If an individual has access to a test and wants to test, the best approach is to use an antigen test1 towards the end of the 5-day isolation period. Collect the test sample only if you are fever-free for 24 hours without the use of fever-reducing medication and your other symptoms have improved (loss of taste and smell may persist for weeks or months after recovery and need not delay the end of isolation). If your test result is positive, you should continue to isolate until day 10. If your test result is negative,  you can end isolation, but continue to wear a well-fitting mask around others at home and in public until day 10. Follow additional recommendations for masking and restricting travel as described above.

1As noted in the labeling for authorized over-the counter antigen testsexternal iconexternal icon: Negative results should be treated as presumptive. Negative results do not rule out SARS-CoV-2 infection and should not be used as the sole basis for treatment or patient management decisions, including infection control decisions. To improve results, antigen tests should be used twice over a three-day period with at least 24 hours and no more than 48 hours between tests.

Note that these recommendations on ending isolation do not apply to people with moderate or severe COVID-19 or with weakened immune systems (immunocompromised). See section below for recommendations for when to end isolation for these groups.

Ending isolation for people who tested positive for COVID-19 but had no symptoms

If you test positive for COVID-19 and never develop symptoms, isolate for at least 5 days. Day 0 is the day of your positive viral test (based on the date you were tested) and day 1 is the first full day after the specimen was collected for your positive test. You can leave isolation after 5 full days.

  • If you continue to have no symptoms, you can end isolation after at least 5 days.
  • You should continue to wear a well-fitting mask around others at home and in public until day 10 (day 6 through day 10). If you are unable to wear a mask when around others, you should continue to isolate for 10 days. Avoid people who are immunocompromised or at high risk for severe disease, and nursing homes and other high-risk settings, until after at least 10 days.
  • If you develop symptoms after testing positive, your 5-day isolation period should start over. Day 0 is your first day of symptoms. Follow the recommendations above for ending isolation for people who had COVID-19 and had symptoms.
  • Do not travel during your 5-day isolation period. After you end isolation, avoid travel until 10 days after the day of your positive test. If you must travel on days 6-10, wear a well-fitting mask when you are around others for the entire duration of travel. If you are unable to wear a mask, you should not travel during the 10 days after your positive test.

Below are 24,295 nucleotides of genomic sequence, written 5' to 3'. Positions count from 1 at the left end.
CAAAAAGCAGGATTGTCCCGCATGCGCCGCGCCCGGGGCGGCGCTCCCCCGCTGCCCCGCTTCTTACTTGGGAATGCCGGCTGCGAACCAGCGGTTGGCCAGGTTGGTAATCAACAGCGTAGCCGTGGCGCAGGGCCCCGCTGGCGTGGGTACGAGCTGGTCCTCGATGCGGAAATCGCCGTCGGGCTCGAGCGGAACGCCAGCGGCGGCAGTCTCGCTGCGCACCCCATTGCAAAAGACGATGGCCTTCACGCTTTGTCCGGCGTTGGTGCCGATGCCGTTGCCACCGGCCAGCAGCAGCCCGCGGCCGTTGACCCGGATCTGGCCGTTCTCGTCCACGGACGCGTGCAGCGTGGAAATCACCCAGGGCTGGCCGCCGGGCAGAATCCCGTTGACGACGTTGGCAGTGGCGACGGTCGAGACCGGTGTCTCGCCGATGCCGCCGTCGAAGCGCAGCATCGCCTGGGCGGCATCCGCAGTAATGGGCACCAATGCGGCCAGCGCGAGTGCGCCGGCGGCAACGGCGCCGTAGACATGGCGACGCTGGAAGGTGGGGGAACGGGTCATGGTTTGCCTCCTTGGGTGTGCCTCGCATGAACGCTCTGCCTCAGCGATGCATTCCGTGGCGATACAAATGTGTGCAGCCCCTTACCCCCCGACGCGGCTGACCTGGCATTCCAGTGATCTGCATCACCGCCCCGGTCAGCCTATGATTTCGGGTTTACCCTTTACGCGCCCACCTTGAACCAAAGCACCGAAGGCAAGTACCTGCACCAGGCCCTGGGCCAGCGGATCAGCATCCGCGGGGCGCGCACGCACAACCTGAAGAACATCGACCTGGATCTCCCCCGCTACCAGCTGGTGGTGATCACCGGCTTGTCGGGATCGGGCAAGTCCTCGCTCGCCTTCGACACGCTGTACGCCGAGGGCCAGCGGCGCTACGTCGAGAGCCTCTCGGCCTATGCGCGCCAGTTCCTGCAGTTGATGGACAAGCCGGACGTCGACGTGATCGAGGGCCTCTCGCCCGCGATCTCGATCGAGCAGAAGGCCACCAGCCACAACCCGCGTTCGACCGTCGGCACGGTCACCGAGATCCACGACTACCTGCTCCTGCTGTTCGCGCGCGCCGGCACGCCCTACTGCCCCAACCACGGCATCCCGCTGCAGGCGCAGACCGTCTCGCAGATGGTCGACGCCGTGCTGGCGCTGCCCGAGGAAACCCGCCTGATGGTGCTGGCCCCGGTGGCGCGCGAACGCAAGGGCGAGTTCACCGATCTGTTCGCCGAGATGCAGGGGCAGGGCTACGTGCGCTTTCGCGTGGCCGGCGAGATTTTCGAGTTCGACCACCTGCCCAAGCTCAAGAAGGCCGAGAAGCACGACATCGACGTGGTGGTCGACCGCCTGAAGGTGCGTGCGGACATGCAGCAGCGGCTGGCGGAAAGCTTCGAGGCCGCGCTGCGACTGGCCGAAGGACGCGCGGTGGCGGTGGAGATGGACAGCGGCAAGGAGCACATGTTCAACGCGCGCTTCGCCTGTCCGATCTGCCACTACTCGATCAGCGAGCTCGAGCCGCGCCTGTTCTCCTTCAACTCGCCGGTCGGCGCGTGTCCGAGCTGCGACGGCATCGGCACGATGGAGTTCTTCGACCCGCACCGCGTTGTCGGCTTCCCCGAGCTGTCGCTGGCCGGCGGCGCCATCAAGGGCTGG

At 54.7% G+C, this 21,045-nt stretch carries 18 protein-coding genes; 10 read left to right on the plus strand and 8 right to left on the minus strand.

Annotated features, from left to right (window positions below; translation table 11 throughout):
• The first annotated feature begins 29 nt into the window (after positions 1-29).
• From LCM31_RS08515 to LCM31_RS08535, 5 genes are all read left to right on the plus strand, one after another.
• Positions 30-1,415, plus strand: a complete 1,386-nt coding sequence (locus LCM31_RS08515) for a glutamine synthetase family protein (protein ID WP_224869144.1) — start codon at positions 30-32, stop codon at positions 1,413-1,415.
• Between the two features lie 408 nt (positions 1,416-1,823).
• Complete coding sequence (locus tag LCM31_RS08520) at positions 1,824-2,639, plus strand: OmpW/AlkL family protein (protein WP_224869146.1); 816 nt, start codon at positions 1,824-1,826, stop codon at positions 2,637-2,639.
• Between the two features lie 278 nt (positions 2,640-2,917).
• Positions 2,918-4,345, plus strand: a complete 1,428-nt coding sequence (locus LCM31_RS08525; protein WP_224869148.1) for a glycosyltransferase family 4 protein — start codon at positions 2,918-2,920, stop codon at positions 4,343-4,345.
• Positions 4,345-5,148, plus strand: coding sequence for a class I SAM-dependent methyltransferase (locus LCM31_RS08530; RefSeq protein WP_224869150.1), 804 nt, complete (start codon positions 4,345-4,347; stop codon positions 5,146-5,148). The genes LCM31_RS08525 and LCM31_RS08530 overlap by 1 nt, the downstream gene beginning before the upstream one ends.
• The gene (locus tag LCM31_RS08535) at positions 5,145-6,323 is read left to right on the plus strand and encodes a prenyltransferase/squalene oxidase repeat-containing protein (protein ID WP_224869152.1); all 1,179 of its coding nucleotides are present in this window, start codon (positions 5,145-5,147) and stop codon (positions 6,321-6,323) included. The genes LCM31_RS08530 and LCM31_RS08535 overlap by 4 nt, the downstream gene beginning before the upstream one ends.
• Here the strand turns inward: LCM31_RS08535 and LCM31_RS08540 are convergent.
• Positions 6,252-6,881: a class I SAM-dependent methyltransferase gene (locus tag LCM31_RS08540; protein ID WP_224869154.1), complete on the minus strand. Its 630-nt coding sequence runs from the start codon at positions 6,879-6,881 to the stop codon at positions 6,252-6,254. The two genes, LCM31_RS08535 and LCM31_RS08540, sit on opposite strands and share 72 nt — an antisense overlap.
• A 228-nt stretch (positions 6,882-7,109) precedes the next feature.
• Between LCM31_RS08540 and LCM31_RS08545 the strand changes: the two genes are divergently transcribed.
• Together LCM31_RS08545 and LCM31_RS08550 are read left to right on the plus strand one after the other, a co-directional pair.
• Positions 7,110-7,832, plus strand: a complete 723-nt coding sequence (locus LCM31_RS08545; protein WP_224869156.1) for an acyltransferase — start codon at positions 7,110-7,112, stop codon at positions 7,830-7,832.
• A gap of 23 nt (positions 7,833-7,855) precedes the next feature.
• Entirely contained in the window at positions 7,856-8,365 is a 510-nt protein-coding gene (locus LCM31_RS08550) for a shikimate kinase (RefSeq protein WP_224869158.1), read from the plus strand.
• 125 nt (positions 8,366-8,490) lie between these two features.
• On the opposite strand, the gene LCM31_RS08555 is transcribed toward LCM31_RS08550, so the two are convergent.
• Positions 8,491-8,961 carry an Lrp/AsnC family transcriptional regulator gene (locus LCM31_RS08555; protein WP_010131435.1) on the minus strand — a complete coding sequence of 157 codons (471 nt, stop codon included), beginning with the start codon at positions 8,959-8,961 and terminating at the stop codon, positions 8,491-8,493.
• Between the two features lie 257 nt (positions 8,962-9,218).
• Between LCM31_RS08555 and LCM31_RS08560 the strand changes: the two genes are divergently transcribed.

• Do not go to places where you are unable to wear a mask, such as restaurants and some gyms, and avoid eating around others at home and at work until 10 days after the day of your positive test.

If an individual has access to a test and wants to test, the best approach is to use an antigen test1 towards the end of the 5-day isolation period. If your test result is positive, you should continue to isolate until day 10. If your test result is negative, you can end isolation, but continue to wear a well-fitting mask around others at home and in public until day 10. Follow additional recommendations for masking and restricting travel described above.

1As noted in the labeling for authorized over-the counter antigen testsexternal iconexternal icon: Negative results should be treated as presumptive. Negative results do not rule out SARS-CoV-2 infection and should not be used as the sole basis for treatment or patient management decisions, including infection control decisions. To improve results, antigen tests should be used twice over a three-day period with at least 24 hours and no more than 48 hours between tests.

Ending isolation for people who were severely ill with COVID-19 or have a weakened immune system (immunocompromised)

People who are severely ill with COVID-19 (including those who were hospitalized or required intensive care or ventilation support) and people with compromised immune systems might need to isolate at home longer. They may also require testing with a viral test to determine when they can be around others. CDC recommends an isolation period of at least 10 and up to 20 days for people who were severely ill with COVID-19 and for people with weakened immune systems. Consult with your healthcare provider about when you can resume being around other people.